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Home > Reading Room > Death of a Newscast?

SPJ Reading Room

Death of a Newscast?

By Debora H. Wenger
Associate professor, School of Mass Communications, Virginia Commonwealth University

The headline of a Jan. 5 Gallup poll release reads, “Local TV Is No. 1 Source of News for Americans.”

In its annual Lifestyle survey, conducted Dec. 11-14, Gallup found that 55 percent of people get their news from local television stations every day. That number is consistent with results from the first time Gallup measured this in 1995. In contrast 44 percent get their news from newspapers every day and 22 percent get theirs from the Internet.

‘All of our efforts are directed at a shrinking universe; news organizations cannot succeed if they’re devoting all their efforts here.’


However, not everyone is sure this is cause for local television news executives to rejoice. Terry Heaton is a senior vice president for Audience Research & Development, a Texas-based media-consulting firm. He points out that local news viewing has not grown one bit since 1995, despite all the efforts of broadcast journalists to bring in more viewers.

“It’s pretty clear, news on the Internet is going up; every other medium is not,” Heaton said.

In terms of Internet news consumption, the Gallup survey did show an increase of two percentage points from 2004 to 2006, but that’s a slow down in the growth rate. Between 2002 and 2004, the number of daily Internet news consumers increased by 5 percent.

Heaton believes the real story lies in the demographic breakdown of the survey. Only 46 percent of people aged 18-49 are getting their news daily from local newscasts; 28 percent of those in this age group are getting their daily news on the Internet.

Heaton says those numbers are a signal that the traditional local newscast will eventually go away, that the passive mass audience is disappearing.

“Overall, the amount of local news people are viewing has gone down about one-third in the past 10 years. All of our efforts are directed at a shrinking universe; news organizations cannot succeed if they’re devoting all their efforts here,” Heaton said.

Instead, Heaton says what many of us call “local news stations” need to redefine themselves as local media companies, with an eye firmly on the Internet and the future.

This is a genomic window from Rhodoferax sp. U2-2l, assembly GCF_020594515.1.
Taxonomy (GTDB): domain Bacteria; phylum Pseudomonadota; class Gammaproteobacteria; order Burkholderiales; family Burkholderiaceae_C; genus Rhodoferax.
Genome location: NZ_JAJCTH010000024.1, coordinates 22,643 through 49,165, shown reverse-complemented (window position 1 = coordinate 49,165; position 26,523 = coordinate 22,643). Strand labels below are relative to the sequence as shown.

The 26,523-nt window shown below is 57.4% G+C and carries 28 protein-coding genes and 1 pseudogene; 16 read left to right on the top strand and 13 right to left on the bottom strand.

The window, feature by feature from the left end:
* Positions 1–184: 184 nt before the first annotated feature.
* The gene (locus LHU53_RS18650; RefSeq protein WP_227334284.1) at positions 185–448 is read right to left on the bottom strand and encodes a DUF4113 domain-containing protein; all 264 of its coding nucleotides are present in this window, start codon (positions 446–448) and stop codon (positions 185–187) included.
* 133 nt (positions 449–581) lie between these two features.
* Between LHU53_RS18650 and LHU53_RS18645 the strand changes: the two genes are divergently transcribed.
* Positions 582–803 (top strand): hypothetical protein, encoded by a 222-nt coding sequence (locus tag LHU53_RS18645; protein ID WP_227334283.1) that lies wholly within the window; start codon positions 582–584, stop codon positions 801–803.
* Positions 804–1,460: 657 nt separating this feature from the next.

“It’s a land grab right now, especially at the local level. The money right now is in the aggregation world, rather than in the role of content creator.”

What Heaton is suggesting is that local news organizations beat companies such as Google at their own game. He’s pushing his clients to find opportunities to be a primary source of relevant local content in certain categories — using some of what the news organization has produced itself and aggregating some of what others have produced.

Heaton used the example of a realtor hired to report on the local market whose stories could be part of an advertising-supported online real estate site.

But Heaton admits that local television stations are still making big money with their newscasts, and they can’t afford to stop producing broadcasts while they look for online solutions. So, how do educators prepare student journalists for both the jobs that are out there now and the jobs that may be created in the future?

“Stop separating print and broadcast journalism. Professional journalism is multimedia journalism,” Heaton said.

Heaton points to what washingtonpost.com is doing with its video journalists and what Gannett is doing with mobile journalists.

“It’s the idea of the mobile journalist equipped with everything you need to do multimedia news,” said Heaton. “The industry specialist is going away and the versatile generalist will command the big salaries down the road.”

Heaton said schools could help students understand multimedia by teaching PhotoShop, HTML and PowerPoint.

“PowerPoint can do a lot more than people give it credit for. It can be used to help teach students many of the basics they’ll need to work on the Web,” said Heaton.

Heaton even joked that instructors could create a Web class based on MySpace.

“Working in MySpace, you could teach students all about cascading style sheets. You could have them create a MySpace page and customize it. In the process they’re learning how the Web works,” Heaton said.

So, what’s the bottom line for Heaton?

“You cannot make the assumption that the future holds a broadcast audience.”

Related links
Gallup Poll Results
Terry Heaton’s Blog
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